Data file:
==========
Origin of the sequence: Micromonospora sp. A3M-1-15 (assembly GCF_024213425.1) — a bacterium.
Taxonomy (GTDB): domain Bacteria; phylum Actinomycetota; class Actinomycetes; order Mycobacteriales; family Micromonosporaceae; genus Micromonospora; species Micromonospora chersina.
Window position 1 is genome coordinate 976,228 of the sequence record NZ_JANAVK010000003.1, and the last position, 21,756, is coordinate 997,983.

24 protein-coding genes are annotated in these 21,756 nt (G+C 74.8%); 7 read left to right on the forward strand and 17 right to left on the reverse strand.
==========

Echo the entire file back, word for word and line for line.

Origin of the sequence: Micromonospora sp. A3M-1-15 (assembly GCF_024213425.1) — a bacterium.
Taxonomy (GTDB): domain Bacteria; phylum Actinomycetota; class Actinomycetes; order Mycobacteriales; family Micromonosporaceae; genus Micromonospora; species Micromonospora chersina.
Window position 1 is genome coordinate 976,228 of the sequence record NZ_JANAVK010000003.1, and the last position, 21,756, is coordinate 997,983.

24 protein-coding genes are annotated in these 21,756 nt (G+C 74.8%); 7 read left to right on the forward strand and 17 right to left on the reverse strand.